Novel Revision, Step Three: Read It with a Black Pen

This might have been the hardest part of the process for me, as it told me just how much I had to fix. It gave me what I needed to know for the actual revision, though, and I can't take credit for originality: this is my combined and cut-down version of a step described in Holly Lisle's One-Pass Revision and How to Revise a Novel.

The black pen can be blue or green or purple, but not red: we're not making note of typos. (Of course, you can use a red pen if you want--but if you can't stop yourself marking typos, don't say I didn't warn you.) This step also requires a print-out of the manuscript and some sort of notebook.

The read-through involves two things: first, marking the beginning and end of every scene. A scene, as described by Ms. Lisle:
is a cohesive block without which the novel will not stand, encompassing everything that a novel has to have, but in miniature. A scene has a start and a finish, characters and dialogue, engages at least one and sometimes all five senses, and offers conflict and change. It takes place in one time and in one place. If the time or the place changes, you’re in a new scene. A scene is usually written from only one point of view. (One-Pass Revision)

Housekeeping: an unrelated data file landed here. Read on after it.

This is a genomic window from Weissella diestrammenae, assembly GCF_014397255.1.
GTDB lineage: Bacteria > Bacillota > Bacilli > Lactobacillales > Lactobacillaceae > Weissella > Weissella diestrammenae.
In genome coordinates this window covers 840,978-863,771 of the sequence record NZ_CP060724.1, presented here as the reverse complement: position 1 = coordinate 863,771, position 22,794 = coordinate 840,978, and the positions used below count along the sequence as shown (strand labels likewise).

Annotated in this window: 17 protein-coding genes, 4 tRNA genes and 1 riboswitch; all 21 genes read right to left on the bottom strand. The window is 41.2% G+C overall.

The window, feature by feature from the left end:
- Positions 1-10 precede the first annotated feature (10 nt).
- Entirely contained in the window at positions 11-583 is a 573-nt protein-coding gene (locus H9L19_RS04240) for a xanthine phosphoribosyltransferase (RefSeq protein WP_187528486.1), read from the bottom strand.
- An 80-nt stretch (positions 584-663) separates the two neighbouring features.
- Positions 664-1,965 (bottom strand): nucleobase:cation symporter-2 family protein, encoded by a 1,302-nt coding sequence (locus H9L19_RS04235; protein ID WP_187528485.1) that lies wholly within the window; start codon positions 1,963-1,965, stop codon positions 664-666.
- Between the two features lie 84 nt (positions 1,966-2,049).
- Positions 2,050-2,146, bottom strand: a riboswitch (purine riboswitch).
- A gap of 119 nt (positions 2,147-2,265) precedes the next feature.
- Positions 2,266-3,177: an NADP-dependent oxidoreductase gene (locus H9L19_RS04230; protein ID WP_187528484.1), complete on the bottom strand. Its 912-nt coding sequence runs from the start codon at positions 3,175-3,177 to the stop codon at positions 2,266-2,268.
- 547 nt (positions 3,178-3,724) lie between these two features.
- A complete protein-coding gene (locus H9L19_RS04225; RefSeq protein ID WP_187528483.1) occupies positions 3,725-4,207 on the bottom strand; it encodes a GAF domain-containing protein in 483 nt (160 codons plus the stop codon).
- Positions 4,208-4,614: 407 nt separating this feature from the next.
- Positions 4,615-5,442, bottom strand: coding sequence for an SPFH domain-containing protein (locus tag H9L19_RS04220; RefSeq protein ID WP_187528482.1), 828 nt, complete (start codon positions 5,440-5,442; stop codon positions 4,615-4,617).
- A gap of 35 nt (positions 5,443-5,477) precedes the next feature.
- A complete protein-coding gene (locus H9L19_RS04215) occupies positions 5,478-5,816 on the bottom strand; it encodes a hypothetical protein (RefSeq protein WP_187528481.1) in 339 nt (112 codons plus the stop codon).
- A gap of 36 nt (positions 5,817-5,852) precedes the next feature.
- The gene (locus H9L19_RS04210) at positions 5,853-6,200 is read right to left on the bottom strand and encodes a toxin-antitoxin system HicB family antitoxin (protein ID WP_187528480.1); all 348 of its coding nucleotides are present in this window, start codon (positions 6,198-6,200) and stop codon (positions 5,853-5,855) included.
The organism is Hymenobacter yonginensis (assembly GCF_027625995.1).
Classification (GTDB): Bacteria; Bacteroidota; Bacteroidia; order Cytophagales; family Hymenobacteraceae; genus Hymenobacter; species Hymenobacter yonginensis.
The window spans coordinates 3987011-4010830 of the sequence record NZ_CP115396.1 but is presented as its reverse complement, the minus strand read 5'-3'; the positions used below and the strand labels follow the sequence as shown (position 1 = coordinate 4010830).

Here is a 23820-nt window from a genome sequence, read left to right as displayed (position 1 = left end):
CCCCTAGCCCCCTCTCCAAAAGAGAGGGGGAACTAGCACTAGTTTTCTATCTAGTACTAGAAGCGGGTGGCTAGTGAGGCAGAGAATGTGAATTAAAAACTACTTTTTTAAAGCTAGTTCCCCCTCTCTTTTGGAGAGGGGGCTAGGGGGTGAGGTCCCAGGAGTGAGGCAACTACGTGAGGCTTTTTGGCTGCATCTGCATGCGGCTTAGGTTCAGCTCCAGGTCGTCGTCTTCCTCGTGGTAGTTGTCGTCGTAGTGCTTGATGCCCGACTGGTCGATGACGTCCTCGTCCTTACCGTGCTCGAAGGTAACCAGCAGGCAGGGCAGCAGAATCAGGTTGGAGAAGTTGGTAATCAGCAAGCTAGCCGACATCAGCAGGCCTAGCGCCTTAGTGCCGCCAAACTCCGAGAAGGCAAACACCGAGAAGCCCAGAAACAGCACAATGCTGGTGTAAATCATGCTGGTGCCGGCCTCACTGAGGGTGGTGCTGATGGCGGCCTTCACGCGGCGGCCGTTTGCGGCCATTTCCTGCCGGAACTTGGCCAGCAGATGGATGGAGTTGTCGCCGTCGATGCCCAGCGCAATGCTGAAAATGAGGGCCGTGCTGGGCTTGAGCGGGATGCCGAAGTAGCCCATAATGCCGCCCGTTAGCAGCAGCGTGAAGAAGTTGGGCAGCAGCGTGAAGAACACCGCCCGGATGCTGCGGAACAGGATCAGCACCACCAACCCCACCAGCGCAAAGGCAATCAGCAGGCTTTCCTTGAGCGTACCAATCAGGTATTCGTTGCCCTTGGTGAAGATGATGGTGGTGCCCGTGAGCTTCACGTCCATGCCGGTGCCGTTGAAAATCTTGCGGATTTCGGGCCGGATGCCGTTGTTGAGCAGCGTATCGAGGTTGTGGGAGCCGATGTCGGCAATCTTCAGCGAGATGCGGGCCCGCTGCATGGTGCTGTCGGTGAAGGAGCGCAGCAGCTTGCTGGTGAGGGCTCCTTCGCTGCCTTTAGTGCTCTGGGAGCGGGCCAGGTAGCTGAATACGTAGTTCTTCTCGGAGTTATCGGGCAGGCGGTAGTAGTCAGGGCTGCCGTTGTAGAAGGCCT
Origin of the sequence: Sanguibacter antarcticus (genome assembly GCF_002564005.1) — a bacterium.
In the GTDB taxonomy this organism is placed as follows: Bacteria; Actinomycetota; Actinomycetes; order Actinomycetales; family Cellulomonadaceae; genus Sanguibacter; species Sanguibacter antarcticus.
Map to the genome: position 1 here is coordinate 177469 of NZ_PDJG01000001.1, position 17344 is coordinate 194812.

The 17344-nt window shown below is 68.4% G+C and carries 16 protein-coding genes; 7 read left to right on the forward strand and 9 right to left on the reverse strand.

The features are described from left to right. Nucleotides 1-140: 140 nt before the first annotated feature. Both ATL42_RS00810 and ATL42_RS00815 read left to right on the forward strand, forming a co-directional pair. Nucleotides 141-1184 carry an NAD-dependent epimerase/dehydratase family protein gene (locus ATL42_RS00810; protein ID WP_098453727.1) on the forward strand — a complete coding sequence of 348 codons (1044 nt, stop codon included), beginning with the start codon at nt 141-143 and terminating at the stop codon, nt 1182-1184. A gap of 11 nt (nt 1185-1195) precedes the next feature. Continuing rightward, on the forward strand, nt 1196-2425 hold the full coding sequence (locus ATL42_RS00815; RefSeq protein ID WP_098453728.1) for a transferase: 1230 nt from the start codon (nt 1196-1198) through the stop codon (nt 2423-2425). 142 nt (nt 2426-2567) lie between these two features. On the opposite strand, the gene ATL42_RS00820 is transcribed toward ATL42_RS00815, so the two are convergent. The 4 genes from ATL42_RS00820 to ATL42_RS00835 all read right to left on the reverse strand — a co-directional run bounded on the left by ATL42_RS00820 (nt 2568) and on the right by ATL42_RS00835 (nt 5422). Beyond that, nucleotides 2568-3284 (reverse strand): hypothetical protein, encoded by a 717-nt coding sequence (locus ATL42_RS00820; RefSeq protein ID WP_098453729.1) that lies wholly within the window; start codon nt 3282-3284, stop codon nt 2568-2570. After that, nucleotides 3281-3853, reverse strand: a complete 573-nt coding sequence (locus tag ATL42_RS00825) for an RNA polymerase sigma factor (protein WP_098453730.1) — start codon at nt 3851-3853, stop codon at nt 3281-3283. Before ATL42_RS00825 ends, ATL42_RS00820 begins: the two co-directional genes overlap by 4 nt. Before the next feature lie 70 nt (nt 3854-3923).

Second, making a note of every problem and inconsistency--whether plot- or character- or writing-related--in the notebook, e.g.:
  • The day in Pt I Chp 2 seems awfully short and nobody eats. Insert time interlude.
  • A.L.'s fears that peace is impossible are never referred to again. Is this a problem?
  • A couple of times I tell instead of showing on pg 119.
I had sixty of those by the end, in what was then a 150-page double-spaced manuscript. Of course, if I just came across a bad sentence, of which there were many, I didn't fret with it unless I had a particularly insistent thought for revising it--in which case, I just wrote that on the manuscript. Thinking about sentence structure comes later, and I highly recommend leaving it for then.

As for what I did with my marked-off manuscript and my notebook full of plot holes: I plan to talk about that Friday and Monday.


  1. For which, see http://www.sidfleischman.com/tips.html. Ah, the delicate act of making a story hang together without the aid of coincidences! Which always bothers me, because often enough life itself seems like an uncanny string of coincidences...and aren't we supposed to write what we know?
    Ah well, the quirks of life and literature...

  2. Seriously, Mr. Pond. Although some writers have started admitting openly that we can't just write from life. Real life often translates to boring on the page.

    I liked the Sid Fleischman link so much that I'm going to have to post it. Thanks!


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